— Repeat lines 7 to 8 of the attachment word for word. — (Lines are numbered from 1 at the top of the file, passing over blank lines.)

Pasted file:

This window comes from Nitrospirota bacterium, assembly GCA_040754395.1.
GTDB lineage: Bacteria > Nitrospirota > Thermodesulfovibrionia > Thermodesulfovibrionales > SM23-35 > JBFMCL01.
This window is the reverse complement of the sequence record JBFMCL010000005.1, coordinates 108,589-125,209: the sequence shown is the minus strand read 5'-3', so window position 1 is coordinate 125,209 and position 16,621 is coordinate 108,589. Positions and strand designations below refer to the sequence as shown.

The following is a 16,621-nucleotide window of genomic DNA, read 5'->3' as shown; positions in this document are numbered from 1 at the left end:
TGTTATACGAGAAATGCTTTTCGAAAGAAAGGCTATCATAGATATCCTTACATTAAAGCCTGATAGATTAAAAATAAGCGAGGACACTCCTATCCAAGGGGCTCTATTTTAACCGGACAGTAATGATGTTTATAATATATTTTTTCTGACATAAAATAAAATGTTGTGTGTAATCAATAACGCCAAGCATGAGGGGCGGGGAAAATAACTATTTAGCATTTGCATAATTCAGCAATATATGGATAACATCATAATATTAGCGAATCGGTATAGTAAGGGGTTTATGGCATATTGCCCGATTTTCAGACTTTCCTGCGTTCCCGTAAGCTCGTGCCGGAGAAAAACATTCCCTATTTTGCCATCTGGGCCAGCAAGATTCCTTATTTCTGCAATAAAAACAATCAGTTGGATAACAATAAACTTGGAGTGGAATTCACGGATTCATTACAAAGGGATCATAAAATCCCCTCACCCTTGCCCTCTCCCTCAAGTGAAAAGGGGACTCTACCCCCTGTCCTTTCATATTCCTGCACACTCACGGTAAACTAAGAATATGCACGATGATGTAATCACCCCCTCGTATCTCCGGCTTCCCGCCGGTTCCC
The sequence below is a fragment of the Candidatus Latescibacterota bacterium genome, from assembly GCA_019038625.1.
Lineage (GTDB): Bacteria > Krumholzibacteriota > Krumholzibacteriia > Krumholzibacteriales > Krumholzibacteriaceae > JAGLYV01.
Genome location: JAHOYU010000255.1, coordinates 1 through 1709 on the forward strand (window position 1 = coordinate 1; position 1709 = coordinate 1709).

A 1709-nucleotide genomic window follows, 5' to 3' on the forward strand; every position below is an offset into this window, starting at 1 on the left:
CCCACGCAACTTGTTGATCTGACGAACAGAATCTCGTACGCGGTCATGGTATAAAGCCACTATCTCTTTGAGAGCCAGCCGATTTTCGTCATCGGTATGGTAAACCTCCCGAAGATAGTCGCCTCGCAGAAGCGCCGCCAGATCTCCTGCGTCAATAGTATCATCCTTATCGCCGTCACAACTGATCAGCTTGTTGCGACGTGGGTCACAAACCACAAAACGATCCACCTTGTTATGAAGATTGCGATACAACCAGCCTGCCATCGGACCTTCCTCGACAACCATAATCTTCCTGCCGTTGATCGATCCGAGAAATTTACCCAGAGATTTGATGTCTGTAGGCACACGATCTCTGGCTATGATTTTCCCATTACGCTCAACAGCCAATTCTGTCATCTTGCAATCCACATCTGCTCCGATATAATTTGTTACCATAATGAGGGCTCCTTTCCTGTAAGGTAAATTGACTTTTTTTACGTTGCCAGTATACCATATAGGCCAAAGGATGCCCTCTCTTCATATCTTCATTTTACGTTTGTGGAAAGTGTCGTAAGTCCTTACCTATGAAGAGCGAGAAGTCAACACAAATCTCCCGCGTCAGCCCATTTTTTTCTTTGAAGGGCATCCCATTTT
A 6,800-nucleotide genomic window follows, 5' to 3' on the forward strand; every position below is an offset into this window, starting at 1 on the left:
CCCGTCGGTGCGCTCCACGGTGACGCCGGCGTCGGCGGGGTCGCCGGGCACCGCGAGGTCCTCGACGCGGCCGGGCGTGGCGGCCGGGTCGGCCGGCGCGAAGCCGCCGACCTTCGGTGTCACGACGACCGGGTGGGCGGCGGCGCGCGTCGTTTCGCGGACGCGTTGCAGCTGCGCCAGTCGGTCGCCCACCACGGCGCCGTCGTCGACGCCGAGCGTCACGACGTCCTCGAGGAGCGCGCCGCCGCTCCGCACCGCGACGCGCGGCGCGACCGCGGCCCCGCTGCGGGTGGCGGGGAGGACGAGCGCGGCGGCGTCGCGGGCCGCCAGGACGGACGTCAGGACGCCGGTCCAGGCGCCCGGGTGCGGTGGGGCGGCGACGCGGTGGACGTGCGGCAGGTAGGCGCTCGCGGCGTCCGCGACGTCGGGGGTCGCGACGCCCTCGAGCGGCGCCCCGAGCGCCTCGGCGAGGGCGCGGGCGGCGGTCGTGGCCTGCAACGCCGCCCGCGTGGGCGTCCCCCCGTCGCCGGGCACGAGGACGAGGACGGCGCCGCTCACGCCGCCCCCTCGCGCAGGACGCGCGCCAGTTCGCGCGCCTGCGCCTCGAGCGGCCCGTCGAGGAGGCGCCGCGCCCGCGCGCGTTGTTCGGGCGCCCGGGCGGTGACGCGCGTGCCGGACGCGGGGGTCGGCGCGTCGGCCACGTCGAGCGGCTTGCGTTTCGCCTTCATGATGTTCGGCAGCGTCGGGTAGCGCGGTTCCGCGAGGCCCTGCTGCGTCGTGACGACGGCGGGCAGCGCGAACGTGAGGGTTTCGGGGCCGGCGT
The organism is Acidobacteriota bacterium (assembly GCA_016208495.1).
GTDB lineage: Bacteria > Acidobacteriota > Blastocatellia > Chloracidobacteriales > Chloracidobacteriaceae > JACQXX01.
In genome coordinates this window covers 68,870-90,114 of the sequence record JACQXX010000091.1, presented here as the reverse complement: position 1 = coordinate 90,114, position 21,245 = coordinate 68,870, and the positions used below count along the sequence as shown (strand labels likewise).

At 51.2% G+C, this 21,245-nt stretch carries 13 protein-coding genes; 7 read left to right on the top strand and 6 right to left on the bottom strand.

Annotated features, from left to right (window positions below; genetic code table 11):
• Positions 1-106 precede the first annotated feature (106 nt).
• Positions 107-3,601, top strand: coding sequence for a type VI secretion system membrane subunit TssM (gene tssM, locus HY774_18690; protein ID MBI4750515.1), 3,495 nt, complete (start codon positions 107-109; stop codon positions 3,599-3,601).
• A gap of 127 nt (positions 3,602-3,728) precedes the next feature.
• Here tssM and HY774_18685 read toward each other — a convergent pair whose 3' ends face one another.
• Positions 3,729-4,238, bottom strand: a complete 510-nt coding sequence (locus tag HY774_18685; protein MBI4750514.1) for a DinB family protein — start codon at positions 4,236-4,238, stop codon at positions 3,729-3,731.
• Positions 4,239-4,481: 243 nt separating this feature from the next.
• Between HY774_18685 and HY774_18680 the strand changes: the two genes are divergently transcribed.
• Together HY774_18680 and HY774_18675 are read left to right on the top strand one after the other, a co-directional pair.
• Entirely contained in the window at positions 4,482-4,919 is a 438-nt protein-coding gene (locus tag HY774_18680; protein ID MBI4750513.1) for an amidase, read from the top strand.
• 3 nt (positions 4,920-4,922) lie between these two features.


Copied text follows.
Lineage (GTDB): Bacteria > Krumholzibacteriota > Krumholzibacteriia > Krumholzibacteriales > Krumholzibacteriaceae > JAGLYV01.
Genome location: JAHOYU010000255.1, coordinates 1 through 1709 on the forward strand (window position 1 = coordinate 1; position 1709 = coordinate 1709).